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In Morocco, Religion AND Secularism Leading the Way on Women’s Rights – Jordana Merran

Jordana Merran, MAC
June 4, 2015

PBS NewsHour’s recent broadcast on Morocco’s innovative Mourchidate program—wherein women are trained as spiritual guides—sheds light on the North African country’s efforts to promote women’s rights and curb extremism in one swoop. “Protecting the youth from extremism is a part of our mission,” explained one Mourchidate interviewed for the segment. At the same time, said segment producer Kira Kay, the Mourchidates’ speeches are “a surprising blend of traditional religious sermon and feminist activism.” As one woman explains, “Perhaps in our history, women have faced some injustice because of a misunderstanding of Islam. But all women should be aware of their important status.”

Because the Mourchidate program is particularly compelling given the growing global concern over Islamic extremism, it sometimes overshadows the equally revolutionary work that Morocco has done to promote women’s equality outside the religious sphere. Most Middle East analysts are familiar with Morocco’s 2004 Moudawana, or family law, which has been described as “one of the most progressive family law codes” in the region.  Many know that Morocco’s 2011 Constitution further enshrines gender equality.

But how many remember that before either of these milestones, according to the UN’s recent “UN Women: Progress of the World’s Women 2015-2016” report released last month, “Morocco began looking at the impact of gender in [government] budgets in 2002”? It’s called “gender responsive budgeting,” or GRB, and as senior Moroccan finance ministry official Mohamed Chafiki told report authors, “Since 2002 we have seen a pragmatic move forward… whereas GRB was informal before, now it is enshrined in law.” According to the UN report, “a total of 27 departments, accounting for more than 80 per cent of the government’s budget, have adopted the tool. A new landmark was reached in 2014, with the passing of a new finance law, which legally obliges the government to consider gender throughout the budget process.”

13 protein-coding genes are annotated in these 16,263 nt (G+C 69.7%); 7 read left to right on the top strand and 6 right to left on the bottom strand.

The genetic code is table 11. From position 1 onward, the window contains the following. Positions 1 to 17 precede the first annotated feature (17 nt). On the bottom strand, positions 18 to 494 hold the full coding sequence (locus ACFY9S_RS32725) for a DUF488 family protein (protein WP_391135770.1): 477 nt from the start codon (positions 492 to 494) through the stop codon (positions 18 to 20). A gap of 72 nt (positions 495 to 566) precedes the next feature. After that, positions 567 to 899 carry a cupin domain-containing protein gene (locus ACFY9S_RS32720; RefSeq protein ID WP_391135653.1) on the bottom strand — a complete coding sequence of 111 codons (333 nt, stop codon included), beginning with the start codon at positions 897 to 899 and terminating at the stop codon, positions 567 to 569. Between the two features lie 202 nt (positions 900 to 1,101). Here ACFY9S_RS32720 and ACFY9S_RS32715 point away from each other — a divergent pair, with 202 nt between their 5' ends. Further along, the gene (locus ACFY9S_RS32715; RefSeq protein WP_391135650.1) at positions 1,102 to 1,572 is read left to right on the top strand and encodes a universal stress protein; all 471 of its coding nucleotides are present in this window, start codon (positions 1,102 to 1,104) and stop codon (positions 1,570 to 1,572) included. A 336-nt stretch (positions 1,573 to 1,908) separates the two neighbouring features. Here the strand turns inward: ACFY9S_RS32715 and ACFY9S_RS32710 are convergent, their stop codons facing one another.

What does that mean from a practical perspective? According to the report:

… when it comes to crucial policies such as universal education, targets are set for both sexes and the barriers which could prevent girls going to school are factored into the budgeting process. For example when a school is planned, money is put aside to ensure that there are adequate toilets that can be used by girls. Not only that, but in its efforts to improve access to running water, the government also collects information on the number of girls who have to collect water in rural areas, a burden that can prevent them from attending school.

Also noted in the report is that the Moudawana wasn’t the only law expanding women’s rights in 2004. “In the same year, Morocco’s new labor code spelt out women’s rights to maternity leave. Meanwhile, the Confederation of Moroccan Businesses (CGEM) has produced guidance to its members to make [nurseries] available in workplaces to support working mothers.”

To this latter point, it is perhaps most encouraging that these advances were not solely instituted by the government, but inspired by actors across all society: progressive business leaders, women’s rights groups, and secularists. As the UN report notes, changes in Morocco’s laws came “as a result of longstanding mobilization by the women’s rights movement. Women’s rights activists first started to rally in the early 1990s, launching a grassroots campaign for Moudawana reform that collected over 1 million signatures.”

We saw this phenomenon in action early last year. Fadoua Bakhadda, executive director of the Association Marocaine de Planification Familiale—a member association of the International Planned Parenthood Federation—wrote in The Guardian in February 2014 about how a campaign by NGOs—including her own—moved Morocco’s Parliament to close a controversial legal loophole that made it possible for rapists to be exculpated by marrying their victims. She described how “several women’s rights groups joined forces to tackle child marriage,” organizing several peaceful protest marches. “Each demonstration increased public interest.” Soon, the law was changed.

When reform is seen through a single lens—like that of the Mourchidate program—we sometimes overlook the much bigger picture of collective action and momentum that gives us reason to hope and see the glass half full.

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